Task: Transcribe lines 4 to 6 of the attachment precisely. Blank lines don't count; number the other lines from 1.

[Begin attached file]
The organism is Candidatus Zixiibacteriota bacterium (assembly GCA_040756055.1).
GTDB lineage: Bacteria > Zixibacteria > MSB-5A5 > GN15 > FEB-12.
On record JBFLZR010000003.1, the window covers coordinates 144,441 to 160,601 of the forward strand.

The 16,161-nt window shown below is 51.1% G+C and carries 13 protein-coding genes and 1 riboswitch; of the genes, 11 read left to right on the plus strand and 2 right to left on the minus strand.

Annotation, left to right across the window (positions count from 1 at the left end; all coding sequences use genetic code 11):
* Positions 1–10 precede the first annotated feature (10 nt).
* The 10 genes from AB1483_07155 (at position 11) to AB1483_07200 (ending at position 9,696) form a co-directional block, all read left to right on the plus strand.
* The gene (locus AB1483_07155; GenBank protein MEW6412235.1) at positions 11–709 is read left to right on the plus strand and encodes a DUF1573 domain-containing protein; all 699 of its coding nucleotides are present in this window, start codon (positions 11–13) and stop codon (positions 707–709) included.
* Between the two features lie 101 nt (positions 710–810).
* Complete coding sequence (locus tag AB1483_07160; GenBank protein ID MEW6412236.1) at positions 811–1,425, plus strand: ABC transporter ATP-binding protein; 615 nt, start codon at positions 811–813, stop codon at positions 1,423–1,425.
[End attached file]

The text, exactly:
The 16,161-nt window shown below is 51.1% G+C and carries 13 protein-coding genes and 1 riboswitch; of the genes, 11 read left to right on the plus strand and 2 right to left on the minus strand.

Annotation, left to right across the window (positions count from 1 at the left end; all coding sequences use genetic code 11):
* Positions 1–10 precede the first annotated feature (10 nt).